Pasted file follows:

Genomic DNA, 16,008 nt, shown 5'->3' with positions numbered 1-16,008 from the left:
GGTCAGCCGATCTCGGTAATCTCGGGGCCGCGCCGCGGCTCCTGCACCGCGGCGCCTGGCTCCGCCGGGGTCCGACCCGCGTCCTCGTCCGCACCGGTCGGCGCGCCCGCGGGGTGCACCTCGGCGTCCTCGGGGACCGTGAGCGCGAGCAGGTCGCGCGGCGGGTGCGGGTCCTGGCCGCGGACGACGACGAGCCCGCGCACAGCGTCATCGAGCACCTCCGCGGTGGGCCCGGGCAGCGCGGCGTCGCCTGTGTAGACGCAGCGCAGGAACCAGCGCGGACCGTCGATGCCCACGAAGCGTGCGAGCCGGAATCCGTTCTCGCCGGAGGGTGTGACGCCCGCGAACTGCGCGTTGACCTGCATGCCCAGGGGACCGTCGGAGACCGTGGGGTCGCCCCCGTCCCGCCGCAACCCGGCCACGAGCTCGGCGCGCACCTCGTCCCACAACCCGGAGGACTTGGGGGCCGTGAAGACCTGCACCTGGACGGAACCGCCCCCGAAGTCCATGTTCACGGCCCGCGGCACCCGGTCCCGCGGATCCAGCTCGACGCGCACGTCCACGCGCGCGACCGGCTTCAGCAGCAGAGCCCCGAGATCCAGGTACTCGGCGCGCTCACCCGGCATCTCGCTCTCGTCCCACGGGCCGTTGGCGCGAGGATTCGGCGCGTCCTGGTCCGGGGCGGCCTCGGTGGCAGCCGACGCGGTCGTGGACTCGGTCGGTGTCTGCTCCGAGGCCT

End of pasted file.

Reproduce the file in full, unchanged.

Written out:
Genomic DNA, 16,008 nt, shown 5'->3' with positions numbered 1-16,008 from the left:
GGTCAGCCGATCTCGGTAATCTCGGGGCCGCGCCGCGGCTCCTGCACCGCGGCGCCTGGCTCCGCCGGGGTCCGACCCGCGTCCTCGTCCGCACCGGTCGGCGCGCCCGCGGGGTGCACCTCGGCGTCCTCGGGGACCGTGAGCGCGAGCAGGTCGCGCGGCGGGTGCGGGTCCTGGCCGCGGACGACGACGAGCCCGCGCACAGCGTCATCGAGCACCTCCGCGGTGGGCCCGGGCAGCGCGGCGTCGCCTGTGTAGACGCAGCGCAGGAACCAGCGCGGACCGTCGATGCCCACGAAGCGTGCGAGCCGGAATCCGTTCTCGCCGGAGGGTGTGACGCCCGCGAACTGCGCGTTGACCTGCATGCCCAGGGGACCGTCGGAGACCGTGGGGTCGCCCCCGTCCCGCCGCAACCCGGCCACGAGCTCGGCGCGCACCTCGTCCCACAACCCGGAGGACTTGGGGGCCGTGAAGACCTGCACCTGGACGGAACCGCCCCCGAAGTCCATGTTCACGGCCCGCGGCACCCGGTCCCGCGGATCCAGCTCGACGCGCACGTCCACGCGCGCGACCGGCTTCAGCAGCAGAGCCCCGAGATCCAGGTACTCGGCGCGCTCACCCGGCATCTCGCTCTCGTCCCACGGGCCGTTGGCGCGAGGATTCGGCGCGTCCTGGTCCGGGGCGGCCTCGGTGGCAGCCGACGCGGTCGTGGACTCGGTCGGTGTCTGCTCCGAGGCCT